Former Homeland Security Secretary Jeh Johnson pushed back against Democrats calling for the Immigration and Customs Enforcement agency to be abolished in a Friday op-ed published in the Washington Post.
The op-ed, titled, “Abolishing ICE is not a serious policy proposal,” likened demands to abolish ICE to a hypothetical demand from those who wanted to end the Vietnam war by abolishing “the entire Defense Department.”
“Obviously, that would have completely compromised national security,” Johnson wrote, adding that ending the agency “would compromise public safety” as well.
“Calls to abolish ICE only serve to sow even greater division in the American public and in its political leadership, damaging any remaining prospect of bipartisan immigration reform,” wrote Johnson.
This is one of the things Americans hate about Washington — that politics has become the end, not the means. Most Americans — whether in Laredo, Tex., or Queens, N.Y. — do not embrace the emotional and absolutist views of immigration on the extreme right or on the extreme left. They simply want to secure the country’s borders, to eliminate the inefficiencies in the system and to treat fairly the undocumented people who were brought here as children and have committed no serious crimes.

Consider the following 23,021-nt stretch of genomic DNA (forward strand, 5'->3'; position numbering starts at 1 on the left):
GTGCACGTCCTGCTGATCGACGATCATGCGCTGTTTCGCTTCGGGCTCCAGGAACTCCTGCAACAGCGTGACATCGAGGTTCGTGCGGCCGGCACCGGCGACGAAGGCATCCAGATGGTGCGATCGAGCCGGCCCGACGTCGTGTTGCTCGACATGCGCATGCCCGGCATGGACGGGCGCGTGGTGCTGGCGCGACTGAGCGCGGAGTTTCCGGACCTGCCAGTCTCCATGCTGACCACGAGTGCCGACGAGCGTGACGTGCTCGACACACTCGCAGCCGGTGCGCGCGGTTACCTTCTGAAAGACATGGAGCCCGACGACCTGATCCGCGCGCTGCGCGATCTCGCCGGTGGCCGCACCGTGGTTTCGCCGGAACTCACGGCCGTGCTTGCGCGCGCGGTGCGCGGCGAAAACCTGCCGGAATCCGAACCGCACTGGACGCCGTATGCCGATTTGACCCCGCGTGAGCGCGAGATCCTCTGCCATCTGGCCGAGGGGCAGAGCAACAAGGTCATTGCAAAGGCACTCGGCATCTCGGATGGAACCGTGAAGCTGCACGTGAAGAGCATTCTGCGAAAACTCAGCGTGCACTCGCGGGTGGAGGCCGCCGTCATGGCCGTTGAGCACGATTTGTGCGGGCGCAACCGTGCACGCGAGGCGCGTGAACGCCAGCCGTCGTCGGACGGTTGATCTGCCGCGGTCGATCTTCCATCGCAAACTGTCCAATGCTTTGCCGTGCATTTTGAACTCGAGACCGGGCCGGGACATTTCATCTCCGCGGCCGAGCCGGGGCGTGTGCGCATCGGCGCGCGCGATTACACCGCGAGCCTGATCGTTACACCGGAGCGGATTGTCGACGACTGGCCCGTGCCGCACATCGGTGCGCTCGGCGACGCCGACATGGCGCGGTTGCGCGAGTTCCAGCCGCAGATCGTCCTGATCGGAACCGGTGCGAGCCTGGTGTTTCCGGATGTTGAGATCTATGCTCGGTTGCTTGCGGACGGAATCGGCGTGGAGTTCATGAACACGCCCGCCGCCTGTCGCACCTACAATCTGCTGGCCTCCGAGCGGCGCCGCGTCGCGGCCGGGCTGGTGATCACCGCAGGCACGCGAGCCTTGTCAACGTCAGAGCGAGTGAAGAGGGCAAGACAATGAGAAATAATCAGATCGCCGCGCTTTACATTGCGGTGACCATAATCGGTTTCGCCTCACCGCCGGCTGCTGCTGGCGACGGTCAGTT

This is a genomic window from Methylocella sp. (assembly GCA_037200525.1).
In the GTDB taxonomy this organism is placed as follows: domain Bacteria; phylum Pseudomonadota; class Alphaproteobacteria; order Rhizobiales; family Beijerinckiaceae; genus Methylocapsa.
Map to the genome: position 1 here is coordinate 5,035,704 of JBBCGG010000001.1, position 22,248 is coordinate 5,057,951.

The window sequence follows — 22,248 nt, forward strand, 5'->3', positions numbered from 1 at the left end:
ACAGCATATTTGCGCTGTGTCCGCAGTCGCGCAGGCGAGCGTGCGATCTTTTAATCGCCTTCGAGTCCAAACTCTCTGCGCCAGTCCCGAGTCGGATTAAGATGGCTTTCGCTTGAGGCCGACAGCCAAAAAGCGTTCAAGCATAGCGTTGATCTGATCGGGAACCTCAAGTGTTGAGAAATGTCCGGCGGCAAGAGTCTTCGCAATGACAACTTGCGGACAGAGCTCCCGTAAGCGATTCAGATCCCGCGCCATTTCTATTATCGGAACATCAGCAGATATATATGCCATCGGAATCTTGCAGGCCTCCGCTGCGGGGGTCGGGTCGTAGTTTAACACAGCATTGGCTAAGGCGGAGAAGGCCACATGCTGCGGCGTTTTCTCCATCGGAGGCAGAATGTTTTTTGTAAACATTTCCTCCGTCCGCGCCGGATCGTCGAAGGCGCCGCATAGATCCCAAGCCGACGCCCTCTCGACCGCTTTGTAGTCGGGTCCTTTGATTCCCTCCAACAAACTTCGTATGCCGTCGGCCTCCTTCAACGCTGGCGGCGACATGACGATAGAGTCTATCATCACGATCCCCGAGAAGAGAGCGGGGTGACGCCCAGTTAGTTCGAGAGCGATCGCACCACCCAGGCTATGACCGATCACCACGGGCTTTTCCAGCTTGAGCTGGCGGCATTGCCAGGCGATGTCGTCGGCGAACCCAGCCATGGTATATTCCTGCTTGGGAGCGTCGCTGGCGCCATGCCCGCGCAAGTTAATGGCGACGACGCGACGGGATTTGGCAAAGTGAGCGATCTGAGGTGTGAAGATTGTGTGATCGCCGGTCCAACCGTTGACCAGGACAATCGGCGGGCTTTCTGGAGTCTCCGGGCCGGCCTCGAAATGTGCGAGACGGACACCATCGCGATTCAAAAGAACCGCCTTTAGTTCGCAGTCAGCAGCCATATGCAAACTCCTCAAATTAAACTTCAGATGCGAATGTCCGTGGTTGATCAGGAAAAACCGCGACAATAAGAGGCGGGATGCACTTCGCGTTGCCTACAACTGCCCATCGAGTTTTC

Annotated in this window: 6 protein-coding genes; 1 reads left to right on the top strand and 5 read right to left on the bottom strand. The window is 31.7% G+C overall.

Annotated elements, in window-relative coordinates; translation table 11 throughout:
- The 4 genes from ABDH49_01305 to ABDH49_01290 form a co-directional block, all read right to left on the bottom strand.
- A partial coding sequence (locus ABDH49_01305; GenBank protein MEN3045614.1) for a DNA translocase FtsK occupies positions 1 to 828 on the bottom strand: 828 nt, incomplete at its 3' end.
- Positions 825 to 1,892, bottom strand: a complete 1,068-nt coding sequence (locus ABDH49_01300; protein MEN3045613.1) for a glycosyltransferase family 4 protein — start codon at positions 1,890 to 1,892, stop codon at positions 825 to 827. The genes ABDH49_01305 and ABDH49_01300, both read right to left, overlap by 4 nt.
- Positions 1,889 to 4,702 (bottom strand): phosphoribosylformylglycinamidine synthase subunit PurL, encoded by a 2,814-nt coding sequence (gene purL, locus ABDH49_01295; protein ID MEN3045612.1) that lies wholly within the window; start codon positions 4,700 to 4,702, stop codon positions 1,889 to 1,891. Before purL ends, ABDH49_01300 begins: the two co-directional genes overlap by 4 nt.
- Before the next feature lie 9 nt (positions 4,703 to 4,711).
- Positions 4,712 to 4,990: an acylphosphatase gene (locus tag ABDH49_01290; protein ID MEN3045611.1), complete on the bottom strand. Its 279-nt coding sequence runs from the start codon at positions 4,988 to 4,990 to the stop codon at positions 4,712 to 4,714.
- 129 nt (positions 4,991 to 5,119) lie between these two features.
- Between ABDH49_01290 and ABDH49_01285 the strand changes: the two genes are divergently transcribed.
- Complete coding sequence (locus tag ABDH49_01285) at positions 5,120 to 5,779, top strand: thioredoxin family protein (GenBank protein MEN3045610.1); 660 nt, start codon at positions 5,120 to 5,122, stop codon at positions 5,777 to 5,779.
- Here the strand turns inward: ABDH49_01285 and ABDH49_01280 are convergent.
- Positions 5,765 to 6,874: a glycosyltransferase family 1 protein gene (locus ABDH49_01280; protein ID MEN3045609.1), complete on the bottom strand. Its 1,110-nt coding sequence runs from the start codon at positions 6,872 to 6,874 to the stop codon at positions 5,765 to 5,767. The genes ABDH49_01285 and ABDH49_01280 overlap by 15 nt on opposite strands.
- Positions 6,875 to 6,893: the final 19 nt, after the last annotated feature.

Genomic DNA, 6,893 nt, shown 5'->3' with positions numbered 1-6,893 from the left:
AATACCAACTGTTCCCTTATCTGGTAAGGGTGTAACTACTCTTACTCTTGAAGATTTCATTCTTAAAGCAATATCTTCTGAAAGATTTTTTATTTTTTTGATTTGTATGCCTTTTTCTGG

The Obama administration DHS secretary made headlines last month when he “freely admitted” to Fox News host Chris Wallace that his department “expanded family detention” and detained some children alone, but express his belief that the decision “was necessary at the time.”